Sales Tax Bill Before Congress Could Greatly Hamper Entrepreneurs
By TERRI ALPERT | OP-ED
An innocuous-sounding bill before Congress, the so-called Marketplace Fairness Act, has the potential to crush many of Connecticut’s small businesses and stifle entrepreneurs.
The bill was handily passed in the Senate by a bipartisan majority and is now before the House. Under the measure, all “remote sellers” (including online stores and print catalog merchants) must collect sales taxes in every state and all taxing entities where they have customers. Businesses with less than $1 million in revenue would be exempt.
I’m all for fairness, but this bill will make the work of small businesses difficult and likely eliminate a key source of their revenue.
Here are three reasons for serious concern:
1. Perhaps you purchase via mail, filling out an order form, calculating your total and then mailing in a check. Guess what? Under this bill, that would become so complicated you probably won’t do it anymore. As senior citizens have the highest propensity to shop this way, this legislation effectively disenfranchises them.
2. Perhaps you seek out unique products not available in the mass market — or you simply like supporting the “little guy” — the artisan who made the item, the small store, or catalog, or special web merchant. Unfortunately, if this bill passes, they soon may be unable to continue to be there for you, because the cost of becoming a remote sales tax collector for some 10,000 different jurisdictions nationally simply makes it impossible for them to be in business.
3. Perhaps you live in one of Connecticut’s many wonderful towns with a vibrant but quaint downtown and you “Love Your Local.” Supporters of this legislation would have you believe it will help preserve the local Main Street, which makes your town a great place, by forcing online sellers to charge the same sales tax customers pay when they shop in person. This bill will have the opposite effect. That’s because most of those local businesses that have survived this past decade have done so because they are innovators.
Take DelMonico Hatter for example: It has been in New Haven for more than a century. Or ToolsPlus, a Waterbury hardware store that found a way to survive when Home Depot opened across the street. These fine businesses are able to maintain their local stores because they’ve grown their presence nationally by selling remotely, offering selection or service, or both. The big guys just can’t match them.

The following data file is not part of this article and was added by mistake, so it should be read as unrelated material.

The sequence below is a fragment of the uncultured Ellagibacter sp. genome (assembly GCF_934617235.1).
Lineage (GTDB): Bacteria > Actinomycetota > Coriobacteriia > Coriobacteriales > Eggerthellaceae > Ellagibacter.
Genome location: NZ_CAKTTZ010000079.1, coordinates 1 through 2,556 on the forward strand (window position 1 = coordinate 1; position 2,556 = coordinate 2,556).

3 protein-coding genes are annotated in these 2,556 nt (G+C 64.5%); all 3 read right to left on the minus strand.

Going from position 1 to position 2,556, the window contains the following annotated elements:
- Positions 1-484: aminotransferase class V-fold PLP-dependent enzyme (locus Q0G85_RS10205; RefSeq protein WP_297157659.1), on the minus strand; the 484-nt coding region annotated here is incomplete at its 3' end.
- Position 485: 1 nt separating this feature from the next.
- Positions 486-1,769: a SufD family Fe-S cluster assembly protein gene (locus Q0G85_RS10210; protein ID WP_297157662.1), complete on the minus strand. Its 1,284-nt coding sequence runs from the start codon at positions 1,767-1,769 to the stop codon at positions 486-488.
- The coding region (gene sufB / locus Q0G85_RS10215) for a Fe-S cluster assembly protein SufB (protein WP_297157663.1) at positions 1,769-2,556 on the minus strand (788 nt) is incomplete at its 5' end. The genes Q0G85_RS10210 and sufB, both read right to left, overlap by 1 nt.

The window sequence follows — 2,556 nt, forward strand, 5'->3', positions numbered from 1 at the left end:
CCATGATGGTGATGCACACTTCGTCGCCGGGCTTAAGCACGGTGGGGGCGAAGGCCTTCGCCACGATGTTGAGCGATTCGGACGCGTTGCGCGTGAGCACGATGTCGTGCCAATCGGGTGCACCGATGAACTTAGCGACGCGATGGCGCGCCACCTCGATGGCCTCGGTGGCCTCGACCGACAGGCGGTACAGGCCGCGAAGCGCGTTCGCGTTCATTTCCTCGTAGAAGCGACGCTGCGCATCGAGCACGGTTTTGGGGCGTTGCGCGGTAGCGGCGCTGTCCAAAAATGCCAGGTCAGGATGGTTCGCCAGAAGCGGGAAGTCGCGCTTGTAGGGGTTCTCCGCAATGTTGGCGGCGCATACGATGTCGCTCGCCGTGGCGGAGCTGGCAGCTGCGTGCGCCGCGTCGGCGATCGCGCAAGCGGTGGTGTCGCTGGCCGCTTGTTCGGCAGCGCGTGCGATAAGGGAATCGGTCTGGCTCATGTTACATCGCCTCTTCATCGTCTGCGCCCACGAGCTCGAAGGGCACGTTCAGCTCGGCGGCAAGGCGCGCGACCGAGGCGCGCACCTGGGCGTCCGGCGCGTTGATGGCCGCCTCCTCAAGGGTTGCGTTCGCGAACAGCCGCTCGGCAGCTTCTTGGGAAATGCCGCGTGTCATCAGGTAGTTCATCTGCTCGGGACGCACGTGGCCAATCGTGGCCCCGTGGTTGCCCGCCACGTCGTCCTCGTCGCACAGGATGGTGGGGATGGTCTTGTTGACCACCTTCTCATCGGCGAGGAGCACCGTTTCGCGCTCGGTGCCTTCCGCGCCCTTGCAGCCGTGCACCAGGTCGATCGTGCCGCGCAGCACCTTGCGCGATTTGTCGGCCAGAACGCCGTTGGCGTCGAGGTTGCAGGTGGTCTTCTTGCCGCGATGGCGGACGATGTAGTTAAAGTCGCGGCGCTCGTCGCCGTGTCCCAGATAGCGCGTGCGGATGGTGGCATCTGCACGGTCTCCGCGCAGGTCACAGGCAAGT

That ability to remain viable would be threatened by a requirement for all businesses that sell remotely, no matter how they sell and no matter their size (and a $1 million in annual revenue exemption is so low as to be virtually zero), to become tax collectors for all of the country’s taxing jurisdictions. Each tax jurisdiction not only has its own rates, but also its own rules about what is taxable and what isn’t, plus varying tax holidays. Having the computer equipment and personnel to handle this extraordinary taxing process would add substantially to the cost of doing business.
In addition, all sales tax states can audit any company that sells out of their state at any time — even those companies that don’t sell to consumers. Business owners could be overwhelmed by audit requests, costing more time and money.
And, if you pay by check, it requires that you must be able to figure out the tax based on the local rules and rates of wherever your package will be shipped.
My business and those in the Connecticut Small Business Preservation Alliance have no problem collecting sales taxes from out-of-state customers. But to make the marketplace really fair, Congress must reject this bill and instead create nationwide standards for what is taxable, require one rate per state, create one tax return, develop uniform tax holidays and allow audits only by the home state.
The Senate never vetted this bill, so the House must. Not only may terrific Connecticut businesses like ours may be wiped out, but so too may be the entrepreneurial economy, our lovely Main Streets and your true choices as a consumer.
Terri Alpert is the founder and CEO of North Branford-based “catalog” brands Uno Alla Volta and The Artisan Table, and a co-founder of the Connecticut Small Business Preservation Alliance.